Sales questions help you establish your credibility as a sales professional. For instance, asking what kind of pens the interviewer likes and for what purpose does the interviewer uses the pens can prove you have an essential sales skill—empathy.

On the other hand, if you start blabbering about the pen’s features, sometimes even lying about it, you show the interviewer that you’re a liar.

Knowing how long the interviewer has wanted the pen is a good start, but they might just answer they don’t want a pen just to watch you squirm. In this case, you’ll have to do a quick qualifying session and establish their needs before aiming for a close.

To help you hold strong sales conversations with your interviewer, the next section will cover a few sales discussion examples.

How to Answer Sell Me This Pen Interview Question

Let’s examine potential discussions you can have with your interview to showcase your selling skills.

1) To Qualify a Lead

Interviewer: Sell me this pen.

You: How long have you wanted to buy a pen?

Interviewer: I don’t want to.

You: Okay, but do you ever buy pens?

Interviewer: We have an admin to handle that.

You: Awesome! What do you think is more important to her: cost or quality?

Interviewer: Not sure.

You: I’d love to talk to her to learn more. In the past, I have helped my clients save over 20-30% on pens, depending on their quality range. Does it make sense to set up a call?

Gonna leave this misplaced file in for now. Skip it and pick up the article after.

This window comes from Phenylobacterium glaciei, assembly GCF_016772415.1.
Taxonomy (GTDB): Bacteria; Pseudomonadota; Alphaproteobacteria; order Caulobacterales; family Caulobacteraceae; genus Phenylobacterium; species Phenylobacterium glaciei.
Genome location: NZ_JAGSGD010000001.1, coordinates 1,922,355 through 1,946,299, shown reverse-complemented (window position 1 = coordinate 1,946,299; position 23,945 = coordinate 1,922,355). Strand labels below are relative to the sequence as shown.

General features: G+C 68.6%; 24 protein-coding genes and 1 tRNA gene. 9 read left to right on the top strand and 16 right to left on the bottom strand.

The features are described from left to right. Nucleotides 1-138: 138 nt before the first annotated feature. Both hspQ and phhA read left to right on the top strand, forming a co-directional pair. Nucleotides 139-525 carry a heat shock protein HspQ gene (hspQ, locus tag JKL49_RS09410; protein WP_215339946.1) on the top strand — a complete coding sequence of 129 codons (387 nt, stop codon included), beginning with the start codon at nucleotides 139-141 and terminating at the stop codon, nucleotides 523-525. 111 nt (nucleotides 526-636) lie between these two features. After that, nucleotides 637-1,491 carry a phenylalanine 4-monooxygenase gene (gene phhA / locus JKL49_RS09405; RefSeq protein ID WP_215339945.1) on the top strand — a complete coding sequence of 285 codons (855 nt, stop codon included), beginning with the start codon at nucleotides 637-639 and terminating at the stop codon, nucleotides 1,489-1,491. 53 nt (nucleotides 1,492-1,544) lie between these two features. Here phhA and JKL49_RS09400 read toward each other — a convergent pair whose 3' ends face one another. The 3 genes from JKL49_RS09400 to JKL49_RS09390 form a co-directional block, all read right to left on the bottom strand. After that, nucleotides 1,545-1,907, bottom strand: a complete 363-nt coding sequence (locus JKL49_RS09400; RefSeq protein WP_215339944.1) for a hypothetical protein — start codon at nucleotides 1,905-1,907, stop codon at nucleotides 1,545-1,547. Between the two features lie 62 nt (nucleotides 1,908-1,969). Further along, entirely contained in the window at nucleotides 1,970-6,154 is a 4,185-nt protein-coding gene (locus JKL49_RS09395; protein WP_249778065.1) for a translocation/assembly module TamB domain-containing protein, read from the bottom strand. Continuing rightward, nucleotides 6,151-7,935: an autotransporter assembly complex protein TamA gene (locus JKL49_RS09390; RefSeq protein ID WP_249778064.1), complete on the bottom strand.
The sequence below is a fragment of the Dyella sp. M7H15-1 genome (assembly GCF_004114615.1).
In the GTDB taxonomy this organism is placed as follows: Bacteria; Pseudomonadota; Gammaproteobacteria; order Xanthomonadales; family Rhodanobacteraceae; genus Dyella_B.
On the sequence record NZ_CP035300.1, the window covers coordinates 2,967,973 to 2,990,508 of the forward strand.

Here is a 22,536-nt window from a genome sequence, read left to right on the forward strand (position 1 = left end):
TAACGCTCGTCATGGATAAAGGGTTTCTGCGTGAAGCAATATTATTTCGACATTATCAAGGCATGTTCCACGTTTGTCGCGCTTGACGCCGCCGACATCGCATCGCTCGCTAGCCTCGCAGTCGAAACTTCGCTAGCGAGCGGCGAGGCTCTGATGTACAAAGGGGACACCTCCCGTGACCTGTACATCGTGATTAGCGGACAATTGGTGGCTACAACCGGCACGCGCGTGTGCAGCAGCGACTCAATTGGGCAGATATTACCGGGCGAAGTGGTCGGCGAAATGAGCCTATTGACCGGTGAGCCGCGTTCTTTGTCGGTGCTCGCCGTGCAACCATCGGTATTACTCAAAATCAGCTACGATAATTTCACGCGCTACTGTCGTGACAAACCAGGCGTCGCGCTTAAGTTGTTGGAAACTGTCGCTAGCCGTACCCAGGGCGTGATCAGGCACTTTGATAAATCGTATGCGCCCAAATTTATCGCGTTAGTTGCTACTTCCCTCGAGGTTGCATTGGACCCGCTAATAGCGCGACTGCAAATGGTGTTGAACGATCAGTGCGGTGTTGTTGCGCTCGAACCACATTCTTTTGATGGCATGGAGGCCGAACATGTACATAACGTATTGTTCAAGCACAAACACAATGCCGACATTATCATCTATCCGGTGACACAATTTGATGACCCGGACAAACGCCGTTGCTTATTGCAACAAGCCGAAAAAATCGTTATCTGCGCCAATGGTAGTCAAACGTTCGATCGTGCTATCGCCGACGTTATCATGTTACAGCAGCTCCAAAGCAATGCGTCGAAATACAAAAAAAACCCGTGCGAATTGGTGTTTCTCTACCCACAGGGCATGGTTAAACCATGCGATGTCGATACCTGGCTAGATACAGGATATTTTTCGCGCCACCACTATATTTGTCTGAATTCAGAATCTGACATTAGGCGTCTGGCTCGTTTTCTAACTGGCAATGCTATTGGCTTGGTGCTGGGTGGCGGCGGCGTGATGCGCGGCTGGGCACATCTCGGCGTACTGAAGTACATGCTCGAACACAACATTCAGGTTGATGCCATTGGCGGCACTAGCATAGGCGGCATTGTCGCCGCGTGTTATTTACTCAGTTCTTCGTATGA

2) To Establish Need

Interviewer: Sell me this pen.

You: How long have you wanted to buy a pen?

Interviewer: Just a few hours ago.

You: Do you use pens for daily tasks? Or do you only use them during important business deals? Would you say you borrow a pen a lot?

3) To Learn About a Prospect’s Time and Timeline

Interviewer: Sell me this pen.

You: How long have you wanted to buy a pen?

Interviewer: Mine just ran out of ink.

You: That’s sad. Would you mind if I leave this bed with you? If you don’t like it, I will come back in five days and you won’t have to pay a cent.

4) To Identify the Interviewer’s Specific Needs

Interviewer: Sell me this pen.

You: Do you need a pen?

Interviewer: Yes.

You: Do you want a ballpoint pen or a gel pen? Also, which ink color do you prefer: blue, red, or black?